Twenty-eight – 03

Thordin’s shoulders slumped as the door clicked shut behind Matt, lingering on it for a few seconds as he flexed the fingers of one hand, then the other.  It was as if he was trying to will warmth back into them after being so high, so deep in the storm.  Hecate watched him for a few seconds, trying to tamp down the rising fear that bubbled up from somewhere deep and dark inside of her—the old fears, the ones that were enough to drive her to the edge of madness and beyond.

It had before and it had taken centuries to win free of it.  It was not an experience she was keen to repeat—now or ever.

“Are you all right?” she asked after a moment of watching him.  She stood and gently disengaged his fingers—still frigid—from his now-cold mug of tea.  He blinked, as if startled, watching her as she crossed the room to empty the mug and pour him a fresh, hot cup.

“I don’t know,” he said after a moment.  “I still feel like my heart’s beating too fast.  Sif’s not going to be happy.”

“Because you threw yourself to the edge and she wasn’t here?”  The heat bled into her fingers as she came back to him, settling the mug back into his hands.

Thordin shivered, fingers curling stiffly.  “A whole lot of that, if I’m honest.”

“I can’t blame her,” Hecate said.  “It’s not like she doesn’t worry for good reason.  Matt was here, though.  That should take some of the edge off.”  She sank down onto the edge of the coffee table in front of him, tilting her head slightly to get a better look at his face.  “You’re a little pale.”

“I’m having a hard time getting warm again,” he said before he took a slow sip of the tea, both hands wrapped around the mug.  “Probably because—probably a lot of reasons.”

Hecate just nodded.  “Drink that,” she said softly.  “It should help.”

His eyes fluttered shut for a few seconds as he nodded.  “Right.  You’re right.”

“Sometimes.  Usually.”  She managed a grin even as her heart sank.  Yes, it had been a long time since he’d thrown himself into a storm like this, especially one as huge as the one he described.  But this reaction seemed a little more than what she’d expected—and more than what it seemed like he expected, too.  “Thordin.”

He started to shake his head, fingers tightening around the mug.  He lifted it to take another sip, rasping quietly, “Don’t ask me, Hecate.”

“I have to,” she whispered.  “This is more than just the storm.  What is it?  Who is it?”

“I don’t know,” he said.  “I can’t be sure that it wasn’t my imagination.”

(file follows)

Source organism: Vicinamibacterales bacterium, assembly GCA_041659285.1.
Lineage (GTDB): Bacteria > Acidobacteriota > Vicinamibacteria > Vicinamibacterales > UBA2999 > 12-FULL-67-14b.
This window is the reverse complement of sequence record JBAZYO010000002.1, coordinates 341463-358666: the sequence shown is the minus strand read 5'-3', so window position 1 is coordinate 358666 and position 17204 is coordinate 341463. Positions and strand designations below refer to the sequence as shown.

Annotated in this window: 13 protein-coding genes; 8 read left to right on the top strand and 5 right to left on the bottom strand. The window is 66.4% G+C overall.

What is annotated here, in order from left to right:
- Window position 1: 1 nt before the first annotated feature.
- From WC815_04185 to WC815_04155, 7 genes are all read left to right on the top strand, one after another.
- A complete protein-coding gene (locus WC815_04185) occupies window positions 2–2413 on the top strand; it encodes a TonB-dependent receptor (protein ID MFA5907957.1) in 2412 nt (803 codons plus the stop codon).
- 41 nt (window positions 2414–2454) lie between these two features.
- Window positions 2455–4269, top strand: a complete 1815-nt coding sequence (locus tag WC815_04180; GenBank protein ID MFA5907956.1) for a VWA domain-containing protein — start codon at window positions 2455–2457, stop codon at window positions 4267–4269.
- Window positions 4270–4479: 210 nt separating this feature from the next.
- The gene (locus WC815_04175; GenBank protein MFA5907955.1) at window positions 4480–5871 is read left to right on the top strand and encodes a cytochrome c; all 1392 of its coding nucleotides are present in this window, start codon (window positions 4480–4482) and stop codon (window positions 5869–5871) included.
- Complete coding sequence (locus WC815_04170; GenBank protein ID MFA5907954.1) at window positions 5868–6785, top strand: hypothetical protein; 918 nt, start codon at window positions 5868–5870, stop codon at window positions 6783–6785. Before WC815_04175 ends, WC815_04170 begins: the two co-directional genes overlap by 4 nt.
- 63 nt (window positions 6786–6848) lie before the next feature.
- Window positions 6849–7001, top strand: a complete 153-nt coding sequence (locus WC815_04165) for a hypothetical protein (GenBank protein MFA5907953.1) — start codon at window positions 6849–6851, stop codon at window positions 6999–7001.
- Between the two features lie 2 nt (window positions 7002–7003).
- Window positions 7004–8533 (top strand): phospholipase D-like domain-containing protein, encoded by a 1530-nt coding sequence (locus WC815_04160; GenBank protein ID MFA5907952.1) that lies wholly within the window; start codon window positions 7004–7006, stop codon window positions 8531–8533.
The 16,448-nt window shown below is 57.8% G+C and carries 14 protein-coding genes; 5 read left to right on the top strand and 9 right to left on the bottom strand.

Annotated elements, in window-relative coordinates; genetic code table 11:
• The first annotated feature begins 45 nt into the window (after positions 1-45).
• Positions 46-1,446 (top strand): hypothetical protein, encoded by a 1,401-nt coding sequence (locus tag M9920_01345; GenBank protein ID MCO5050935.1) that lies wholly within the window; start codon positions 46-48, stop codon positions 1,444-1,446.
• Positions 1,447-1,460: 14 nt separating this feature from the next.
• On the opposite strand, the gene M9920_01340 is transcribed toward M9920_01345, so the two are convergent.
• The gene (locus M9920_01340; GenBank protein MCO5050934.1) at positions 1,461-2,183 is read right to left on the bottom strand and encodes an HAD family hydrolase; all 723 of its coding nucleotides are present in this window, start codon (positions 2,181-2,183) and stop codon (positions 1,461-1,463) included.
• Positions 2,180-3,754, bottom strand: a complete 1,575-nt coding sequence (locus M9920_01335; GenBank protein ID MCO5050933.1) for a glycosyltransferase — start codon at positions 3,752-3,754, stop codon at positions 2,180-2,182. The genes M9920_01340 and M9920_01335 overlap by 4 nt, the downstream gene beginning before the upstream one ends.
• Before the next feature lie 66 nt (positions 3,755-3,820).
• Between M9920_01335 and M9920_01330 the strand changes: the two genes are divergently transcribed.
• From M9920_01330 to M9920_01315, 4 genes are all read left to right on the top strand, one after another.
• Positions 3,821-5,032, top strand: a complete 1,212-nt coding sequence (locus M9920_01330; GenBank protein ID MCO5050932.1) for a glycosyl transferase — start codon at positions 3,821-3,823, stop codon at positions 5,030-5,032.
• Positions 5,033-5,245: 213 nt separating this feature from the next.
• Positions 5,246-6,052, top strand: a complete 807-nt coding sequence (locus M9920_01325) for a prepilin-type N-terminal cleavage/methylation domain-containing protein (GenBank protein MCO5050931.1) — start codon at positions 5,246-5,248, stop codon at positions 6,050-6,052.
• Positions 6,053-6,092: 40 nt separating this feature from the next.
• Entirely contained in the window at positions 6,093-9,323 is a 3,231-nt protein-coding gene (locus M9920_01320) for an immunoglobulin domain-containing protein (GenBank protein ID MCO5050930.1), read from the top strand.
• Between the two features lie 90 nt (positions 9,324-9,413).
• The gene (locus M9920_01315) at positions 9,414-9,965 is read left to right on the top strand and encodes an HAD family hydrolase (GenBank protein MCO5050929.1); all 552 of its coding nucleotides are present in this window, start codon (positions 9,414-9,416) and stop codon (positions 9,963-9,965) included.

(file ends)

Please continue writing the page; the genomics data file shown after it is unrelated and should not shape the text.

Cold shot through her.  The wind rattled the windows in the casements, startling her, and she cursed, standing and walking over to peer out beyond the glass.  “That what wasn’t your imagination?”

“The feelings.  I thought I felt something from whatever’s feeding this storm.  But I’m not sure if it was real or my imagination.  It’s just been so damn long, Hecate.”  He turned slowly in the chair, watching her as she stared out at the lashing rain, driven nearly sideways on the wind.  Thunder boomed, near again, rattling walls and sending a deep vibration through the ground.  “It felt distant and muddled and it might not have been real.  I might be wrong.”

She wrapped her arms around herself.  “Do you really think that you are?”

Silence stretched for a few moments before the answer came quietly, subdued.  “No.  I don’t.”

Hecate drew a deep breath and exhaled, nodding slowly.  “Gut check on who?”

“If I say it, it could make it real.”  He covered his eyes with one hand, the other tightening slightly around his mug.  “I very badly want to be wrong about this, Hecate.  I want to believe that we were never bothered not because the treaty but because something else dealt with them so we didn’t have to.  Someone else.”

“Olympium, then,” she said quietly, her stomach folding in on itself for a few seconds.

“It feels like it could be but I don’t know,” he said, peeking through his fingers to watch her.  Whatever he read in her face was reassuring enough that he continued.  “The sense of it was southron—I know that.  It could be any number of others, though, or anyone they’ve dealt with, allied with.  That might have learned from them—associated with them.”  Another slow, unsteady breath.  “I suppose it depends on who might be holding Thesan’s leash now, too.”

“Her?”  Hecate looked at him squarely, a chill trickling down her spine.  “Really.”

“I think so,” Thordin whispered.  “Maybe.  Did she…?”

“It’s possible,” she admitted.  “I don’t know.  But if she was still out there, do you really think that she’d have stopped hunting her uncles or her father?”

“No,” Thordin admitted.  “Maybe not.”

“Sounds as if it’s the same old lines, though,” Hecate said quietly, drifting back toward him.  Her exhale came as a sigh, her heart aching.  “It always feels that way, doesn’t it?”

“Old grudges,” Thordin murmured.  “Visited and revisited down the generations, on and on.”  He fell silent for a few seconds, then asked, “Do you think they’ll stop it?  The cycle?”

“Who?” she asked, though she already knew the answer.

Thordin just smiled at her and she glanced away, back toward the window and the storm beyond.

“I don’t know,” she whispered.  “I really don’t know.”

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